Right now, Jose Fernandez is not worth $30 million a year.  

And not just to the Marlins, whom one could easily argue he has the most value to.  As of this writing, he shouldn’t be valued that highly by any organization in baseball.

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Before you unfollow us forever for promoting this blasphemy, let’s take a look at baseball’s current big money arms.  Last season, the three highest paid pitchers in the game were Clayton Kershaw, Jon Lester, and Justin Verlander; David Price takes Lester’s place in the trio for 2016.  As Kershaw is arguably the only pitcher recognized to be better than Miami’s talented righty, push his $32 million to the side, and deal solely with the $30 million Lester and $28 million Verlander.  Going into 2016….Jose Fernandez is more talented than Jon Lester and Justin Verlander.

More talented? No. More reliable? Absolutely. Mandatory Credit: Brad Penner-USA TODAY Sports
More talented? No. More reliable? Absolutely. Mandatory Credit: Brad Penner-USA TODAY Sports /

And going into 2016, Jose Fernandez will be earning about $1 million less than….Tom Koehler.

And he should be.

Koehler has put up 180+ IP in consecutive seasons, and the only reason it isn’t three is that he had eight fewer starts to work with in 2013.  Jon Lester has tallied 190+ IP in eight consecutive seasons; in fact, there was only one year he didn’t pitch over 200 innings, and it was one of his three All-Star seasons.  Justin Verlander?  Last year’s injury marred, 133 IP campaign was the first time he failed to pitch in 200 innings or more since 2006; that year he only managed to pitch 186 innings, win the Rookie of the Year award, and win the AL Pennant.  Price’s most-recent low? The same 186 IP over a six-year stretch that saw him pull down five All-Star nods, as well as a Cy Young.  Verlander won one of those too of course, along with an MVP award.  Which seems like a good time to loop fellow MVP as a pitcher, not to mention three-time Cy Young Award winner, Clayton Kershaw back in to round things out.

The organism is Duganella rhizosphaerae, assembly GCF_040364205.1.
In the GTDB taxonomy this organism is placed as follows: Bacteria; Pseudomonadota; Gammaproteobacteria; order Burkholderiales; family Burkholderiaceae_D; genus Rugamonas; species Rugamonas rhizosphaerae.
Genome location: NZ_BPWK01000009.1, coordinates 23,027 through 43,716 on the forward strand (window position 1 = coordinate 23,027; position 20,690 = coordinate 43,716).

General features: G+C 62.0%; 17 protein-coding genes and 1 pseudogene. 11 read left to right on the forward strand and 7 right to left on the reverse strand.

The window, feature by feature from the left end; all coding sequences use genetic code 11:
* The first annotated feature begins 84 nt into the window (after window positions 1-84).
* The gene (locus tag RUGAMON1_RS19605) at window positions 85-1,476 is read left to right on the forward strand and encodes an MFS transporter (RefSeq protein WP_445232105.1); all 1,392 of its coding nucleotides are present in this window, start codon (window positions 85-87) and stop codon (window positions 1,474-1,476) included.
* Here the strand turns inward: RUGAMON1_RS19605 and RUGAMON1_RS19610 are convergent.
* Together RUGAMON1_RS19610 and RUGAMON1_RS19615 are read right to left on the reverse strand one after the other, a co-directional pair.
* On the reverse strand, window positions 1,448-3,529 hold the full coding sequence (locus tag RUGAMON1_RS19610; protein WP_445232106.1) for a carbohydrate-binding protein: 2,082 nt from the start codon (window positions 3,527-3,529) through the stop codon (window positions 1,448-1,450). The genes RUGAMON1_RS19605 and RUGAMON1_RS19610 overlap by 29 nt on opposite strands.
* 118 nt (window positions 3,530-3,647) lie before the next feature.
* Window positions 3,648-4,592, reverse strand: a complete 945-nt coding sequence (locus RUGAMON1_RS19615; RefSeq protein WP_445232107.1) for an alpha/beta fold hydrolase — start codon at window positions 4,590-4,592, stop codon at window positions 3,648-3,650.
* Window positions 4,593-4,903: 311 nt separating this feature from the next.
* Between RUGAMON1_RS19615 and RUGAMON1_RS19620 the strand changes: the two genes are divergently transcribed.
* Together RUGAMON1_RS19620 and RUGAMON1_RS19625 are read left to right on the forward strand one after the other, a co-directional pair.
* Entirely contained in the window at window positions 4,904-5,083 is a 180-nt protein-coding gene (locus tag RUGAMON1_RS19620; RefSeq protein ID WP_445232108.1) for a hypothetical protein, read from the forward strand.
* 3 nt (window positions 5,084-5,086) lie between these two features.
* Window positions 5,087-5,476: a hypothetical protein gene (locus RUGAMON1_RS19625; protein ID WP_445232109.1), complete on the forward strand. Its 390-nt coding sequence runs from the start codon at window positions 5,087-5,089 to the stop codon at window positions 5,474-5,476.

Jose Fernandez has had one season that hasn’t seen him miss significant time in three tries, and enters his fourth with talks of an innings cap.   Yes, it was a great, Rookie of the Year caliber season. But even that year only saw him toss 172 IP, and the strain of that was apparently considerable given everything that’s followed since.

Max Scherzer?  Zack Greinke?  Jordan Zimmerman?  We can keep playing this game.  Fernandez might very well be better than all of them.  But in the Tommy John Apocalypse Era, health looms just as large as talent and production.  The Marlins just gave Wei-Yin Chen $80 million dollars for being consistently good and healthy, not even great.  And no one would argue that Jose Fernandez is less talented than Chen.  But until Jose posts a couple full seasons of his own, no one will give serious thought to paying him even that much.

If he does it, then sure, he’ll break the bank and internet alike with the contract he signs in 2019.  But until he puts up the proof, Boras is just fishing for the fastest ticket out of town.